Steve Harwell, the founding lead singer of the California alternative band Smash Mouth, passed away on Monday at the age of 56. Harwell's death brings attention to the journey of their hit song "All Star," which has become an everlasting presence in pop culture and the music industry. The track first took shape during the making of Smash Mouth's second album, "Astro Lounge," following their initial success with "Walkin' on the Sun" in 1997.
The band submitted a collection of songs to their record company, hoping to find a radio hit. However, they were told that they hadn't produced a single yet, leading them to continue working on new material. According to Robert Hayes, the band's manager, this setback was the turning point for "All Star." Meanwhile, Greg Camp, Smash Mouth's guitarist and primary songwriter, revealed that the song's theme of embracing one's flaws and being a lovable loser came from fan mail. The majority of their fan mail consisted of messages from fans who were bullied for being Smash Mouth enthusiasts. This inspired the band to create a song for their fans.
In 1999, “All Star” was featured in various film soundtracks, including “Inspector Gadget” and "Mystery Men." The original music video for the song incorporated clips from "Mystery Men," which starred Ben Stiller and Janeane Garofalo. However, it was the inclusion of “All Star” in the opening credits of the 2001 animated film “Shrek” that truly solidified its status as an iconic track. “Shrek” went on to become a global box office success, grossing $484 million worldwide.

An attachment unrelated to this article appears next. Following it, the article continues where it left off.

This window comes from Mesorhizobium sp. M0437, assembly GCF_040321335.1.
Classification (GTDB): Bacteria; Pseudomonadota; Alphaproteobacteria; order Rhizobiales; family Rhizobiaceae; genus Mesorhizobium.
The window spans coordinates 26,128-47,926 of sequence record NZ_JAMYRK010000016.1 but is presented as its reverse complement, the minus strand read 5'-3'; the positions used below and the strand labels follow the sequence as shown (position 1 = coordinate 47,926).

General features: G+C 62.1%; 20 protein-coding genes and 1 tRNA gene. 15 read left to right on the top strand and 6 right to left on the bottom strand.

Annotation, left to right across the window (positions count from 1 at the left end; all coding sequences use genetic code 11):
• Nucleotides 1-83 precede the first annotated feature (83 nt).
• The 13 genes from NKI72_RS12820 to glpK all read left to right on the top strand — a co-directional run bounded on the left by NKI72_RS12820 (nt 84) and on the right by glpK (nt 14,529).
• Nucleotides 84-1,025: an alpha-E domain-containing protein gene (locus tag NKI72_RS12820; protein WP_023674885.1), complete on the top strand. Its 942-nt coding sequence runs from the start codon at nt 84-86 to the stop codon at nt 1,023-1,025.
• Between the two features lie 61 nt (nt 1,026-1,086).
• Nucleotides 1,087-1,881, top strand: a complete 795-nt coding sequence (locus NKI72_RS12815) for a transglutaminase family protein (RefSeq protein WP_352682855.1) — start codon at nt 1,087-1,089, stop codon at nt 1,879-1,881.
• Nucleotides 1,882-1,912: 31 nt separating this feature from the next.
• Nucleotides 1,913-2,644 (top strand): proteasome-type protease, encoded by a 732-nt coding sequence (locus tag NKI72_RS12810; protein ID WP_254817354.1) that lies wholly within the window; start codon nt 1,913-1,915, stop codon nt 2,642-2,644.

Years later, the emergence of social media and fan-made content propelled “All Star” to new heights. The generation that grew up watching “Shrek” began creating countless memes around the song, resulting in a surge of popularity. Memes such as the Bill O'Reilly samples and the “Star Wars” lyrics version gained significant traction. YouTuber Jon Sudano also contributed to the trend by creating covers of the song, often combining it with other popular hits. Furthermore, a creative individual even reconstructed Modest Mussorgsky's "Pictures at an Exhibition" using samples of Harwell's voice. One of the most popular adaptations of “All Star” came in the form of a Mario Bros. themed version with original lyrics, garnering 1.6 million views on YouTube.
The success of “All Star” exemplifies how user-generated content and social media have become crucial platforms for artists to reach wider audiences in today's fragmented media landscape. This phenomenon has breathed new life into old tracks and propelled newer songs to viral fame. Examples include Lil Nas X's "Old Town Road" and Fleetwood Mac's "Dreams." For "All Star," this ongoing exposure led to opportunities such as Smash Mouth performing a snippet of the song in a Progressive insurance ad in 2020. As a result of the meme culture surrounding the song, it has accumulated nearly a billion streams on Spotify alone.
In a 2017 interview with music site Stereogum, Harwell expressed mixed feelings about the memeification of "All Star." While he acknowledged the value of exposure and the financial benefits it brings, he also admitted that having one's work reduced to a joke was not always enjoyable. He understood the entertainment factor, but he didn't necessarily love it.
As the news of Steve Harwell's passing spreads, fans and music enthusiasts reflect on the impact of “All Star” and its enduring presence in popular culture. The journey of this song, from its humble beginnings as a band's attempt to land a radio hit to its transformation into a meme-fueled phenomenon, serves as a testament to the power of social media and fan engagement in shaping the music industry.